Philip Kenny, chairman and co-founder of Firestone Diamonds, has resigned from the southern Africa-focused company.
A second-generation Irish entrepreneur, he has left the company (now producing from Liqhobong in Lesotho and the BK11 mine in Botswana, but still losing money) to ‘pursue other business interests’ at a time when its shares languish at a fraction of their 1998 AIM float price.
Lucio Genovese, a South African mining financier with experience as Moscow chief for mining and metals trading giant Glencore and at Swiss-based buy-out specialist InCentive Capital, has replaced Kenny in the chair at Firestone.
The company produced 34,000 carats in the year to last June and lost £2.8 million pre-tax on revenues of £2.4 million.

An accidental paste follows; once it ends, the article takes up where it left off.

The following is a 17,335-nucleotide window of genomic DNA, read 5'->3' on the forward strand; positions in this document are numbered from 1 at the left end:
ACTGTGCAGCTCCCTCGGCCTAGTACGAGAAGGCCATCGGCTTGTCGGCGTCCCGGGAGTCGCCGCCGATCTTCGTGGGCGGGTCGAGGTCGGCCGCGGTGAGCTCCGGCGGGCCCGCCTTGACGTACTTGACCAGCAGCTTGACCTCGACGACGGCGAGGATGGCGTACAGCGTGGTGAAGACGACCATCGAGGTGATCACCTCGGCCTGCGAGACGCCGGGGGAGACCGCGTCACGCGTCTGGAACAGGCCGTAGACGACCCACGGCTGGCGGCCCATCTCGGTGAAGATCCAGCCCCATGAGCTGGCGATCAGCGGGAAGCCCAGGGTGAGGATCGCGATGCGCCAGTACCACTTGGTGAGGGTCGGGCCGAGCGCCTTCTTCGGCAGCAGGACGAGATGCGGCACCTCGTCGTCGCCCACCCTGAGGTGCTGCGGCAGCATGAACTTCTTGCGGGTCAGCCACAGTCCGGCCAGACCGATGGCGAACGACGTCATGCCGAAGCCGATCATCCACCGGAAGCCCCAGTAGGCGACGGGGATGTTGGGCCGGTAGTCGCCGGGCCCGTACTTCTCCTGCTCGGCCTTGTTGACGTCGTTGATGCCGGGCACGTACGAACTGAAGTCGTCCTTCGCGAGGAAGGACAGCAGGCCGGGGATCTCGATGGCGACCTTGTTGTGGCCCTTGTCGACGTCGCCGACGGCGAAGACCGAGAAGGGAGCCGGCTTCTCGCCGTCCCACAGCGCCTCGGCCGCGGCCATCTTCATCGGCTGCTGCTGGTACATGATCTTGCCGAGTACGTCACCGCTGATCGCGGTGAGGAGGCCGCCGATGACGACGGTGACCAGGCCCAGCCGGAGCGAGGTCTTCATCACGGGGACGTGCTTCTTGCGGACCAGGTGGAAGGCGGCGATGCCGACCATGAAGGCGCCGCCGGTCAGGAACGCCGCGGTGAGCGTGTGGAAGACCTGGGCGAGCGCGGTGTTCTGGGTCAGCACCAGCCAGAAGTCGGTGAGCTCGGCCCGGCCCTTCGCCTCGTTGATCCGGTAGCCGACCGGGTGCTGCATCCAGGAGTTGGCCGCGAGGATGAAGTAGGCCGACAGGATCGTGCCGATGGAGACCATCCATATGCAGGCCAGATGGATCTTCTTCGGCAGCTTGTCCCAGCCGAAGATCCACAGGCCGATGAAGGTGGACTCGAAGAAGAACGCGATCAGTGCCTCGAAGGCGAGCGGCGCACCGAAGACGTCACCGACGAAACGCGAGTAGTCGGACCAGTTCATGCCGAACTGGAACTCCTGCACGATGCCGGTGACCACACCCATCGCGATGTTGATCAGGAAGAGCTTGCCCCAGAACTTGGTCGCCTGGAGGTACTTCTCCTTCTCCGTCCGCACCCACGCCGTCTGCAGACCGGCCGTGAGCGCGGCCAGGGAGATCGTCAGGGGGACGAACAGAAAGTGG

Tim Wilkes, who became London-based Firestone’s chief executive officer last year, points out that it was Kenny who spearheaded the company’s acquisition in 2010 of Liqhobong, which is hoped to play a key part in a planned ramp-up of annual production to one million carats in 2014.
Rough diamond prices have fallen some 30 per cent since their peak last summer, but the market is hoping for renewed strength in Chinese and Indian demand this year.
Floated 14 years ago at 114p, Firestone shares have fallen from 36.5p to 12.25p within the past year. They could have some speculative appeal as a recovery punt.
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